Weathering the Evolving Real-time Payment Rails in the U.S.
Laura Parsons | VP Faster Payments, Enterprise Product Office, FIS
October 17, 2019
While the U.S. market has been at the forefront of many innovations in banking and payments technology over the years, one area in which it was conspicuously behind the curve in recent times was the adoption of effective real-time payments solutions. But this has all changed. The Clearing House (TCH) launched its Real-Time Payments (RTP) service almost two years ago, and Zelle and Venmo have established P2P real-time payment services. And to further bolster the market, the Federal Reserve Bank has announced plans for a large-scale network called FedNow.
So, what will faster payments initiatives in the U.S. mean for the domestic payments market, and will it bring the revolution that has been promised to how the U.S. makes payments?
Paynow in the U.S.
The goal of all real-time payment services is to evolve into one that is faster, ubiquitous, broadly inclusive, safe, highly secure and efficient. TCH cleared its first RTP transaction in November 2017. Since then, 11 of its 26 member banks are on board, which represents over half of deposits in the U.S., and they expect to have nearly all banks on board by the end of 2020. But unlike other U.S. services (Zelle, Venmo, etc.) the RTP network is designed to address unmet customer needs across all customer segments (B2B, B2C, C2B, P2P, A2A, G2C, etc.).
In addition to clearing and settling payments in seconds, RTP aims to innovate and includes features like payment confirmation and the Request for Payment messaging that enable pull payments to deliver bills and invoices through digital channels, which provide insight into the life cycle of the payment.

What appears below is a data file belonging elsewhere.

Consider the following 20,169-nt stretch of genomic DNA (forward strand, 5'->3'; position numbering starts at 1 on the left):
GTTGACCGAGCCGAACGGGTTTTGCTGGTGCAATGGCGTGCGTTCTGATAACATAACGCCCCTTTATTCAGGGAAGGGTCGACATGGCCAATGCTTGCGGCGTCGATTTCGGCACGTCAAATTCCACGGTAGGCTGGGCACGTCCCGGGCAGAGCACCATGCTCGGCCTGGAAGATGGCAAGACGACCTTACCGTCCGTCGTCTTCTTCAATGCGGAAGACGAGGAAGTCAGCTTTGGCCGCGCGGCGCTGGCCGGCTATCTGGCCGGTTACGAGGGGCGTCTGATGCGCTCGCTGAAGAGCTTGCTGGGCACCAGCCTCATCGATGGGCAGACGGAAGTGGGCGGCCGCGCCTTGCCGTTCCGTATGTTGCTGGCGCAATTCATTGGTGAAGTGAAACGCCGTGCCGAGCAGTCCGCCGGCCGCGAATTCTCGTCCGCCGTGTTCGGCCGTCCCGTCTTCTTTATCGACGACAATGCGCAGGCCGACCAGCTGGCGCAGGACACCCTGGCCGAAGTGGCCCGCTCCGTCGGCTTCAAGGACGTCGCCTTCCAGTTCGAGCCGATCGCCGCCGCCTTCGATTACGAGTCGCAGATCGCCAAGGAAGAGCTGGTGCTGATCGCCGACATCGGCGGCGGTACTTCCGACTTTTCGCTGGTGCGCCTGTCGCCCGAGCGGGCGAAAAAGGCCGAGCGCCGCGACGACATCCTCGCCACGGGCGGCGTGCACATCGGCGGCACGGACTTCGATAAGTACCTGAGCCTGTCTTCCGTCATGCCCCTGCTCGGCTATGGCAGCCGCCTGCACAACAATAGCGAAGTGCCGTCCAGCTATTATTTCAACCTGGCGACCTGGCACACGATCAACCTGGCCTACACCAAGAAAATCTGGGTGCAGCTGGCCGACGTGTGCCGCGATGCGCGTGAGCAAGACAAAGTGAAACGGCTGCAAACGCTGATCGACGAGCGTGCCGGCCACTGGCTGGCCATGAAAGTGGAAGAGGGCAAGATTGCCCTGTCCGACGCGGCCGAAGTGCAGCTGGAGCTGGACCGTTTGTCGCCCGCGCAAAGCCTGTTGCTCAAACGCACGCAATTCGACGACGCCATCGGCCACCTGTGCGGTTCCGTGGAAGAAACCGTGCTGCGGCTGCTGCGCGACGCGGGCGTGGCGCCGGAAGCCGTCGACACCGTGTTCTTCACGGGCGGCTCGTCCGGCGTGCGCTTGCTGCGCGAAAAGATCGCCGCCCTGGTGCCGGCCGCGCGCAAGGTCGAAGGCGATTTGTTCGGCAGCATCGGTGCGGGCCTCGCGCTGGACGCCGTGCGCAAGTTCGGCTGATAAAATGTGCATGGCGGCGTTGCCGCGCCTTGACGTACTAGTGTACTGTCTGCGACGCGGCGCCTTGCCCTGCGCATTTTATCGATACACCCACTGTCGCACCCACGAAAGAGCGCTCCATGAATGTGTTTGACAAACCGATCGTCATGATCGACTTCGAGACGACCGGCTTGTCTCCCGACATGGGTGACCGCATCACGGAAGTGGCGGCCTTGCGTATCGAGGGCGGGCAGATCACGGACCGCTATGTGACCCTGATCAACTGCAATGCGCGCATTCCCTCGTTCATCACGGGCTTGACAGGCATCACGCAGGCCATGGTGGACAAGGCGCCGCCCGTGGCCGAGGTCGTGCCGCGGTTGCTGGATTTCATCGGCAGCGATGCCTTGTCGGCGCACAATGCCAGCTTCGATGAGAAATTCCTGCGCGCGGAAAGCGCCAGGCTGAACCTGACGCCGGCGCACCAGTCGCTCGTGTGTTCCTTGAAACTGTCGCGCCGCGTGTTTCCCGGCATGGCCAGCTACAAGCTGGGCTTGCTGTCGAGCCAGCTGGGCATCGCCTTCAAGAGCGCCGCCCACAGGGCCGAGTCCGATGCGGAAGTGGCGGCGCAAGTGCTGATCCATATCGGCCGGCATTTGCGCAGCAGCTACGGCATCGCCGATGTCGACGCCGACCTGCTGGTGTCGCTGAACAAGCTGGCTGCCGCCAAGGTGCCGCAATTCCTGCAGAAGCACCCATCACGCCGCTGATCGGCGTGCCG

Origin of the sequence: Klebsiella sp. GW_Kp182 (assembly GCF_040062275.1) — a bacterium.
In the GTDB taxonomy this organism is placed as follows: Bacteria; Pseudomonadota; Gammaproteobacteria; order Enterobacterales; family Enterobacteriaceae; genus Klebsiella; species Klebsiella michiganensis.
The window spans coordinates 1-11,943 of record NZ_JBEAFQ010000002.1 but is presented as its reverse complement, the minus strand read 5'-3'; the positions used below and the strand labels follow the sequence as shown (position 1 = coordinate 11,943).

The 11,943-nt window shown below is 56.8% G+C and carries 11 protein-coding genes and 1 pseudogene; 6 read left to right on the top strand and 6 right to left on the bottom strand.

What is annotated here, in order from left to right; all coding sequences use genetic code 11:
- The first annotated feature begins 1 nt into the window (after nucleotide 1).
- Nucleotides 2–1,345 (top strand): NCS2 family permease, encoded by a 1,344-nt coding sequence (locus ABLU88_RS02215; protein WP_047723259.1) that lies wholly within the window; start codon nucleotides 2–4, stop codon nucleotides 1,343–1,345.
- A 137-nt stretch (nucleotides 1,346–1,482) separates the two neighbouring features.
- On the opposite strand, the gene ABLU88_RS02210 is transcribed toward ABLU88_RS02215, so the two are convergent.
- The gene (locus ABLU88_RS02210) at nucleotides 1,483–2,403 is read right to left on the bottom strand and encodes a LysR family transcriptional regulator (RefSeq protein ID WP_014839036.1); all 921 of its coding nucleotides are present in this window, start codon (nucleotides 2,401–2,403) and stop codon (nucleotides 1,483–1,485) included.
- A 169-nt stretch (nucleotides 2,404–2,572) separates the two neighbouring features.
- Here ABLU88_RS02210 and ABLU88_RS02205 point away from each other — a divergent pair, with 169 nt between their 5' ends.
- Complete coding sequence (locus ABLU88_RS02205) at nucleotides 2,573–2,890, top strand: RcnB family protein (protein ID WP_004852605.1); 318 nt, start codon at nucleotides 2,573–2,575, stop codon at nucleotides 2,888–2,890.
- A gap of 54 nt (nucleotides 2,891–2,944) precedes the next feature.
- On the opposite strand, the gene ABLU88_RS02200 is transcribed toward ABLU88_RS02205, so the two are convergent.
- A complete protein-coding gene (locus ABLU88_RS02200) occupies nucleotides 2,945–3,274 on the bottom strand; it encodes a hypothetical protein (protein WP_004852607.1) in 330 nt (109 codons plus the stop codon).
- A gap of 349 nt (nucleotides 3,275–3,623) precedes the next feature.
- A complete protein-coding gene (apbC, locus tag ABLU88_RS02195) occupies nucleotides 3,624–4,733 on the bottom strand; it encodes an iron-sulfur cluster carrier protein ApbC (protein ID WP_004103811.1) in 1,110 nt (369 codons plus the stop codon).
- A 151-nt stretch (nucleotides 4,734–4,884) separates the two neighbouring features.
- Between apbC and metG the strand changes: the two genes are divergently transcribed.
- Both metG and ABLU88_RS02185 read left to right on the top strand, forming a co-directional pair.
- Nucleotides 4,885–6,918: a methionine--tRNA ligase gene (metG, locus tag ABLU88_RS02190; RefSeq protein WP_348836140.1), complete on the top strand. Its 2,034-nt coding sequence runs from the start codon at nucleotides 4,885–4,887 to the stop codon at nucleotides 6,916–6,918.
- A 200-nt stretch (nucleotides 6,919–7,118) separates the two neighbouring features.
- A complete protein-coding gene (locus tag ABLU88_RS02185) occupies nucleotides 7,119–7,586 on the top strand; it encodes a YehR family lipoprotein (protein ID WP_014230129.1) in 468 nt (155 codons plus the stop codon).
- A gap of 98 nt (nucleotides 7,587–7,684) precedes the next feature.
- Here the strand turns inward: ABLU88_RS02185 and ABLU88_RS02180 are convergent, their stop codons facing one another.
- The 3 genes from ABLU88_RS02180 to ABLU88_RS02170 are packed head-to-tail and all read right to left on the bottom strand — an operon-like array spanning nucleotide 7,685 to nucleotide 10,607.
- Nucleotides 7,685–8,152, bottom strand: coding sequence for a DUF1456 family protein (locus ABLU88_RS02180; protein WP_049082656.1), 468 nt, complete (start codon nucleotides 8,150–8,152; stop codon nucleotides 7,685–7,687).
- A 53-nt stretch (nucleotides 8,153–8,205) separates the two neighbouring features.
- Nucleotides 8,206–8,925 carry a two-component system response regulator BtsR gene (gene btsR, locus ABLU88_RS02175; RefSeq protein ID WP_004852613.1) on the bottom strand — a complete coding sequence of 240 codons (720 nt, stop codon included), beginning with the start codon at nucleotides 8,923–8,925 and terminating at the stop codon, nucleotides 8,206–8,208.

Meanwhile, the Federal Reserve Bank has announced its intention to develop FedNow, a new interbank 24/7 real-time gross settlement service with integrated clearing functionality – but not live until 2023 or 2024.
TCH now or FedNow later?
The FedNow announcement injects an element of uncertainty into how real-time payments will evolve in the U.S. Banks might kick the can down the road when more will be known about the Fed’s system, such as whether they will have to make further investments in infrastructure, and the cost of dealing with FedNow rather than TCH.
Critical mass is the perennial issue for new and innovative services, regardless of the industry. It’s tough to get banks to invest in new, real-time clearing and settlement infrastructure, and banks, like any enterprise, invest in infrastructure only if there is a reason to upgrade. Banks must believe that the use cases built on top of the new real-time payment rails will be compelling enough to monetize, not cannibalize, existing payments flows.
Banks also know that unless such a network is ubiquitous, it’s not worth much. Igniting a network at scale and right out of the box can be complex, as the litany of failed payments startups knows all too well. Even if FedNow launches in 2024, it is hard to know how quickly it will reach the ubiquity necessary for a real-time money transfer system.
Control the controllable
The adoption of real-time payments in the U.S. has certainly been slower than predicted. However, as the use cases are developed beyond the low-hanging fruit of P2P payments and into the business and corporate world, this is expected to change quickly. Once merchants and the big institutions are onboard and recognize the benefits of real-time payments, then adoption will organically and exponentially grow.
This is an ideal time for financial institutions to jump in. Predictions of daily real-time payment value on all services is expected to rise from $3 billion this year to $6.4 billion by 2021.1 The smart strategy for banks is to continue with advancing their payment strategy and not pause all work in anticipation of Fed’s delivery which is several years away. Many are looking to managed service that support easily onboarding onto the RTP network while monitoring the Fed developments. With a smaller investment than rebuilding, banks can gain great insights into working with faster payments without the hassles of increasing staffing and expertise in house, and then switch or offer both as options as services become available.
1 Mercator Advisory Group Faster Payments Forecast